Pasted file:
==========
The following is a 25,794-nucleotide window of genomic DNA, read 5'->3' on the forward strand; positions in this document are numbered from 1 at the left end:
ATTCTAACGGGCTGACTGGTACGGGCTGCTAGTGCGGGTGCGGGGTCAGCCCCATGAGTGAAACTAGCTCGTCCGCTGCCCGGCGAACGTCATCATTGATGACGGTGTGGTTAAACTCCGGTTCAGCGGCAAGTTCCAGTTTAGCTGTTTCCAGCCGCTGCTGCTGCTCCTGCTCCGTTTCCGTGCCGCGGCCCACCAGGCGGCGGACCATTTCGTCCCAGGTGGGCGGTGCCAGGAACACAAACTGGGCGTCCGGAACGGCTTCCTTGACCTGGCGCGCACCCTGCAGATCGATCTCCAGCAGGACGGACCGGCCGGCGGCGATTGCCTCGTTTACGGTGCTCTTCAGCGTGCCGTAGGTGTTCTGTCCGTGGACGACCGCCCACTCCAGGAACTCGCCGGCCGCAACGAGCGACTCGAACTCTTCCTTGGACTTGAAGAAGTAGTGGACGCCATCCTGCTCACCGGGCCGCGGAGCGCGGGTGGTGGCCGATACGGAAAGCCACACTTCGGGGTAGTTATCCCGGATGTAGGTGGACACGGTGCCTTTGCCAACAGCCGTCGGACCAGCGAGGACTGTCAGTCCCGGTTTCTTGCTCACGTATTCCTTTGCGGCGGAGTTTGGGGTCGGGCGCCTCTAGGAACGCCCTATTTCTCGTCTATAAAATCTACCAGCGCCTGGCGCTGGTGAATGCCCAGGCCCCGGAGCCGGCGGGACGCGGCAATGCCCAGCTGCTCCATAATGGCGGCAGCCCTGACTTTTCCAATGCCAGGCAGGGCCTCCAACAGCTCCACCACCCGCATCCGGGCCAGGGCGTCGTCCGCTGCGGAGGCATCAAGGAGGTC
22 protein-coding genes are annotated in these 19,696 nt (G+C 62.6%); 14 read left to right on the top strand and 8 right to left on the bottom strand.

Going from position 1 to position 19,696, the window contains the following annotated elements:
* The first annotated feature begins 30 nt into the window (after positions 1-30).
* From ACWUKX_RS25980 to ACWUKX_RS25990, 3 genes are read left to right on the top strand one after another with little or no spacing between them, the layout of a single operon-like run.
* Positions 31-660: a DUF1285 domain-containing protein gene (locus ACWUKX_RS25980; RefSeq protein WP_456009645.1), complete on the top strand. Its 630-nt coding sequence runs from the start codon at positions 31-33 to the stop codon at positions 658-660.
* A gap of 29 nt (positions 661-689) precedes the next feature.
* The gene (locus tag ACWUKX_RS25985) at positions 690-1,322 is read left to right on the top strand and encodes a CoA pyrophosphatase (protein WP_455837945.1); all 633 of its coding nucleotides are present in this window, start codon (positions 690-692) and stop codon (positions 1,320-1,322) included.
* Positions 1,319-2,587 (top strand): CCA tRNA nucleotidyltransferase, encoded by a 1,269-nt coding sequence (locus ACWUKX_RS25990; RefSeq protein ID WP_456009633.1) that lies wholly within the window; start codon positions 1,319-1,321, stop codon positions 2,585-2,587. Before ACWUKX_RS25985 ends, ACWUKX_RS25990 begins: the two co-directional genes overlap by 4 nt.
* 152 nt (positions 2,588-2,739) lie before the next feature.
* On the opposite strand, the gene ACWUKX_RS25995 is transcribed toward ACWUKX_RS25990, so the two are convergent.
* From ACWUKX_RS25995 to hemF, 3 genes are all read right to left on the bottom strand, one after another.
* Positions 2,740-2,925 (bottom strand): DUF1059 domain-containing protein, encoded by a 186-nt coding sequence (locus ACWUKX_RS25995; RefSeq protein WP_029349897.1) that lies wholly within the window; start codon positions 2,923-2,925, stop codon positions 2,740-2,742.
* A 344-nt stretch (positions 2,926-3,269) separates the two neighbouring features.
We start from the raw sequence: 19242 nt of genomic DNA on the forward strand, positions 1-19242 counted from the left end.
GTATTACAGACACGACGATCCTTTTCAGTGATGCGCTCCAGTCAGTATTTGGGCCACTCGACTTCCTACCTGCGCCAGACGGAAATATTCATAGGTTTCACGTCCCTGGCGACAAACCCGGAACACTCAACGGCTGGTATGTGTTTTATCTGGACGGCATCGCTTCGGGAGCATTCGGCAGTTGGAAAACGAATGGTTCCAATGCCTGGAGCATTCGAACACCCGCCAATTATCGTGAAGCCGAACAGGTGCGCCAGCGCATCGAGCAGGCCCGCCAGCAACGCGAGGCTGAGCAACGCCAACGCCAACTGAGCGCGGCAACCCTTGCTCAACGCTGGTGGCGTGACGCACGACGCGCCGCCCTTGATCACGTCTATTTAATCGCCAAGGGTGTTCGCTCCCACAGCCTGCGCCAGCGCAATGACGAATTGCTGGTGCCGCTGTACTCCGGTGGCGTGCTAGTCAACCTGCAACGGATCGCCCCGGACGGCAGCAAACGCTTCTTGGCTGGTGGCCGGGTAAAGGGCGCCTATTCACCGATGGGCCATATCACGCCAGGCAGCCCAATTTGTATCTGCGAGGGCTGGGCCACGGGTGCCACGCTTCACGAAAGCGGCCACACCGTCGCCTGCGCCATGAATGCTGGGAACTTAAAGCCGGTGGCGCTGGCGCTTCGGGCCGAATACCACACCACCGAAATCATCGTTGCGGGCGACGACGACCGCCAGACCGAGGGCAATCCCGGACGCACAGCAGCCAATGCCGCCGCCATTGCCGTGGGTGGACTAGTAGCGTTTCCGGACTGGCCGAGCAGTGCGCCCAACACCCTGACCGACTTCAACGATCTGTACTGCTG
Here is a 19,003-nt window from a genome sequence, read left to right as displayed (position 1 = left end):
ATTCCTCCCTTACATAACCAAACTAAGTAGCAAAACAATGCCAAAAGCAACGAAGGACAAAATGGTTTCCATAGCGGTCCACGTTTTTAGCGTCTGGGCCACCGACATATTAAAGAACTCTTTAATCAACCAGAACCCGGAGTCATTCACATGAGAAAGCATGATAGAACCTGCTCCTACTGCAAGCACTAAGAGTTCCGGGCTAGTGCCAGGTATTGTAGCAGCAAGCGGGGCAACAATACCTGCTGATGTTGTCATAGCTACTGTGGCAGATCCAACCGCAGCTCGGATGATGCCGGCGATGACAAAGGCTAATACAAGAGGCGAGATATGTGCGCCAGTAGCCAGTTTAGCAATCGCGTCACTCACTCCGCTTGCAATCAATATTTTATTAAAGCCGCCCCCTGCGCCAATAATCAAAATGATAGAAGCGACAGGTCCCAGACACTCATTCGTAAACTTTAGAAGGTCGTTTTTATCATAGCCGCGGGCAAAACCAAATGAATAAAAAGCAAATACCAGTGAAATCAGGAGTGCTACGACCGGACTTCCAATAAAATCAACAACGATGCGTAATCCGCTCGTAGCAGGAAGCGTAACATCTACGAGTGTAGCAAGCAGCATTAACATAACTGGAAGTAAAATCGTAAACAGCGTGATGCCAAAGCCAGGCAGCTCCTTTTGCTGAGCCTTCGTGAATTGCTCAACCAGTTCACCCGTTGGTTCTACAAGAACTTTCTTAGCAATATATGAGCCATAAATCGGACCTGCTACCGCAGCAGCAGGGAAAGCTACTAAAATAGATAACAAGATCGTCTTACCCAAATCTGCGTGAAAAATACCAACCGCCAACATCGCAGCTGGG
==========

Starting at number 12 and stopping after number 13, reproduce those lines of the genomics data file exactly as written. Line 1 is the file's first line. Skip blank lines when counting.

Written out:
* On the opposite strand, the gene ACWUKX_RS25995 is transcribed toward ACWUKX_RS25990, so the two are convergent.
* From ACWUKX_RS25995 to hemF, 3 genes are all read right to left on the bottom strand, one after another.